The Good Word — Fantod
Alright kids, we’re rolling out a new feature here at Infinite Detox — The Good Word. I happen to be in possession handsome set of the Oxford English Dictionary, formerly owned by the Palisades branch of the Los Angeles County Public Library (why’d they ever sell it, I often wonder? I hope it wasn’t some horrid fire sale to stave off imminent bankruptcy or foreclosure or something).
At any rate. IJ will send most of us off to the dictionary more often than we’d like, and since Wallace seems to have had a particular lexical hard-on for the OED, and the OED features prominently in IJ (albeit the fictional sixth edition, although in reality they’re only up to two). What I’m going to do is choose one of these crazy Wallacian words each day and see what the OED has to say about it. I’d like to particularly focus on pivotal, recurring, or otherwise conspicuous words that may have some shades of meaning that would have tickled Wallace’s word-bone. Which brings us to:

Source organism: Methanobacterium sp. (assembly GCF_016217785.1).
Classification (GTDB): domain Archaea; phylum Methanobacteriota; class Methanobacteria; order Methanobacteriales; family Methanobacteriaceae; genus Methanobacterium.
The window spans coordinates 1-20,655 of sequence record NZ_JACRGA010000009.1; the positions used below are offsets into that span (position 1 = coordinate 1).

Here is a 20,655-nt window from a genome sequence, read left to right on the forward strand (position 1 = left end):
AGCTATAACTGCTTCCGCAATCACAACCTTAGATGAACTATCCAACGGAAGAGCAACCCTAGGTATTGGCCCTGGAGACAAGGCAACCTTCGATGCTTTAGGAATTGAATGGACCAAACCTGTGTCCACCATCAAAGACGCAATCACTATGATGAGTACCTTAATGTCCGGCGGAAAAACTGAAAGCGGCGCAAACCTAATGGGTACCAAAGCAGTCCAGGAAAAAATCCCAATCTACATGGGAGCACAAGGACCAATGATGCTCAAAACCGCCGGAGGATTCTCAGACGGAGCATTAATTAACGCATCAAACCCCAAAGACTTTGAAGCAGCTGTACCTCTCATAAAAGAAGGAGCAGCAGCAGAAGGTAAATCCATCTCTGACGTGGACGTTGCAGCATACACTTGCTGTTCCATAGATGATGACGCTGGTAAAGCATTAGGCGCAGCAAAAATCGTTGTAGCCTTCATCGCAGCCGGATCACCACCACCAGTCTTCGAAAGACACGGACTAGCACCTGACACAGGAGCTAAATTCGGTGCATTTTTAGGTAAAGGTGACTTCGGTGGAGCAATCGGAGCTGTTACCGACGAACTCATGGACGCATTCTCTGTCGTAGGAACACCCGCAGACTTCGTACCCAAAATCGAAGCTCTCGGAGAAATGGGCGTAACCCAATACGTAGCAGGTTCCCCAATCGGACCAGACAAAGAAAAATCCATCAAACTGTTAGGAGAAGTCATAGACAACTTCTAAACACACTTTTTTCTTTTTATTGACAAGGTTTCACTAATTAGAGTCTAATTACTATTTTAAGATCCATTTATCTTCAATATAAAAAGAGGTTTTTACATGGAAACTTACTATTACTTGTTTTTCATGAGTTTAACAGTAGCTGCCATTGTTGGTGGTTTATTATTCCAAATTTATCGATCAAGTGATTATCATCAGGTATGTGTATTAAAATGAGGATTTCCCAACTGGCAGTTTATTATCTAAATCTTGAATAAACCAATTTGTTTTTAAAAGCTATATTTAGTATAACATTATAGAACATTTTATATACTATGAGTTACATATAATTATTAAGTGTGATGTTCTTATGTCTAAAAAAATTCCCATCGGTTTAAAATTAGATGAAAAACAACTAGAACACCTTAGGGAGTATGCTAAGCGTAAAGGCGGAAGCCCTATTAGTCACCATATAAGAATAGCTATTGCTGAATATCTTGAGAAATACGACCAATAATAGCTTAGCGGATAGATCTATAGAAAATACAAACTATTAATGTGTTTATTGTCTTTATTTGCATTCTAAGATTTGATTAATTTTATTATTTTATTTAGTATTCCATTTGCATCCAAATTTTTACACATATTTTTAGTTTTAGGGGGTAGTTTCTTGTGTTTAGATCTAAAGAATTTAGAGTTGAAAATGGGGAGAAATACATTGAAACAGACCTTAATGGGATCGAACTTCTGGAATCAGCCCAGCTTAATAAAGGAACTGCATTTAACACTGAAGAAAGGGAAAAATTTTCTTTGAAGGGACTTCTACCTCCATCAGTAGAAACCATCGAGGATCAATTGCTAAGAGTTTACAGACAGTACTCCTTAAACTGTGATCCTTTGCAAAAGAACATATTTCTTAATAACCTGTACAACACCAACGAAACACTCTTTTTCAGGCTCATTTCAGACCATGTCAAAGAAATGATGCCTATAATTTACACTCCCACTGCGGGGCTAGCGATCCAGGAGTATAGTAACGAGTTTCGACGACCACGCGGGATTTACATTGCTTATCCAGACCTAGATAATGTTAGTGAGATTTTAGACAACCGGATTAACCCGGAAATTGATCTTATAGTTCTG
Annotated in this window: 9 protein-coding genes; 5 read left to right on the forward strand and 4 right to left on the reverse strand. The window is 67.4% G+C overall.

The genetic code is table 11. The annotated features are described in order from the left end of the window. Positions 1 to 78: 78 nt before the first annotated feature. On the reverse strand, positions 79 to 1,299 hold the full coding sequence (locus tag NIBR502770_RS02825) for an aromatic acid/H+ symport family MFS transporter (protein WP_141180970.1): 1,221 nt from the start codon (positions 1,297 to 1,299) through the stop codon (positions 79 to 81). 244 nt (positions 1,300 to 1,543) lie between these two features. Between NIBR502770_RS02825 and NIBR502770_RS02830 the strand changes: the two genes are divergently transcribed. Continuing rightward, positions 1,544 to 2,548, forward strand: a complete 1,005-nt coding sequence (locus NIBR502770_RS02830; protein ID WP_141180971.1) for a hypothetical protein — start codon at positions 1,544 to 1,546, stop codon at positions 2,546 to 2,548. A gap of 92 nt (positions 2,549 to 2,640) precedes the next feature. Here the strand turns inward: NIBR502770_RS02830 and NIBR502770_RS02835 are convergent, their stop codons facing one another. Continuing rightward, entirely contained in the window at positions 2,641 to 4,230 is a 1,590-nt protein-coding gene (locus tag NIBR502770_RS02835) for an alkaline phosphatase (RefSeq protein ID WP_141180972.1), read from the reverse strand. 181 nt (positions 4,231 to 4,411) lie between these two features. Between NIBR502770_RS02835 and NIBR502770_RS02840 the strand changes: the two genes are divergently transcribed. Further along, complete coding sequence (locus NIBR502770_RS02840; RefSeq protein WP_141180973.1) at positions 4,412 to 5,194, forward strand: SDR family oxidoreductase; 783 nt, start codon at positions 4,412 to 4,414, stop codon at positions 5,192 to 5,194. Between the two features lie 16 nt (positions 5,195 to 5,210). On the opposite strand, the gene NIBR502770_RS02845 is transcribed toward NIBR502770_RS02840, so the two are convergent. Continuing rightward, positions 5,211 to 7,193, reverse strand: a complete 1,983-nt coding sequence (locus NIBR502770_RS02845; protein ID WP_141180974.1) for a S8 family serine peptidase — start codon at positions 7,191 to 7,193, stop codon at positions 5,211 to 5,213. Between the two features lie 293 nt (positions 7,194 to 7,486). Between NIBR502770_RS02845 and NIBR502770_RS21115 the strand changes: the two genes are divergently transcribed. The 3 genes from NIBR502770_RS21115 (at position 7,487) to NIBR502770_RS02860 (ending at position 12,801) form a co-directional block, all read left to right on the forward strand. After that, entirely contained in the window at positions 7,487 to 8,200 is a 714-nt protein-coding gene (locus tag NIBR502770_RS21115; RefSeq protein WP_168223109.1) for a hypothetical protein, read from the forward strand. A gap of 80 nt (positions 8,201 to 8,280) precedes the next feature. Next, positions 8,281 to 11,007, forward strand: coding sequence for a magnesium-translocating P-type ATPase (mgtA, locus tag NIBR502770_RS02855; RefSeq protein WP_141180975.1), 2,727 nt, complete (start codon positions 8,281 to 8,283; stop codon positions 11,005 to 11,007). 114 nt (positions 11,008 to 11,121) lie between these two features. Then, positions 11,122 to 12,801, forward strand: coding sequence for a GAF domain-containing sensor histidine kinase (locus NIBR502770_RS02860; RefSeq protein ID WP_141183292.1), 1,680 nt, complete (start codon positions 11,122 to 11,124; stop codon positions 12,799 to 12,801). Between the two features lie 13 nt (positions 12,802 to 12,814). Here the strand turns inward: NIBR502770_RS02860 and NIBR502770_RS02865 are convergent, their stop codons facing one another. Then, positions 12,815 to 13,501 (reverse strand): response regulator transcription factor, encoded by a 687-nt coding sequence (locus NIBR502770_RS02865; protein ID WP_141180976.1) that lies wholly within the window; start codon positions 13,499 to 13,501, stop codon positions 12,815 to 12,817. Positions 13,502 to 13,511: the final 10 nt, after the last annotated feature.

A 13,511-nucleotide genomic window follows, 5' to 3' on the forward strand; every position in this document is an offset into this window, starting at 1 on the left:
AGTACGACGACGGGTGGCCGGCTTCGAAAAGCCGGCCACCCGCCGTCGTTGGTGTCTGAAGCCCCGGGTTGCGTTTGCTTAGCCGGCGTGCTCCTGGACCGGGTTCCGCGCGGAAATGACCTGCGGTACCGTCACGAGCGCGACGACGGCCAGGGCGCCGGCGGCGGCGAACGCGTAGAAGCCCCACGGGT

Yes! The quintessential DFW word. Wallace owns this word. As in “the howling fantods,” one of his most brilliant and instantly recognizable turns-of-phrase. I had always assumed that fantods were basically like the heebie-jeebies. But here’s the etymology and definition from the OED:
fantod [? An unmeaning formation suggested by FANTASTIC, FANTASY, etc.: cf. fantigue.] A crotchety way of acting; a fad.
Crotchety, huh? Interesting. The first recorded use is from 1839: “You have got strong symptoms of the fantods.” Elsewhere it’s cited as a name given to the fidgets of officers on a ship or “a fit of the sulks or other slight indisposition.”
I had also always assumed that this was one of those totally obsolete words that hadn’t seen common usage for hundreds of years, until Wallace single-handedly resuscitated it. Wrong. It actually has a strong pedigree in American literature — Mark Twain used it in Huckleberry Finn: “These was all nice pictures,… but I didn’t somehow seem to take to them, because… they always gave me the fan-tods.” In this passage Huck is describing pictures drawn by a girl who died at the age of 15. Which, I think, jives quite nicely with a general sense of the heebie-jeebies.
If nothing else, the use of this word places Wallace squarely in the tradition of quintessentially American literature.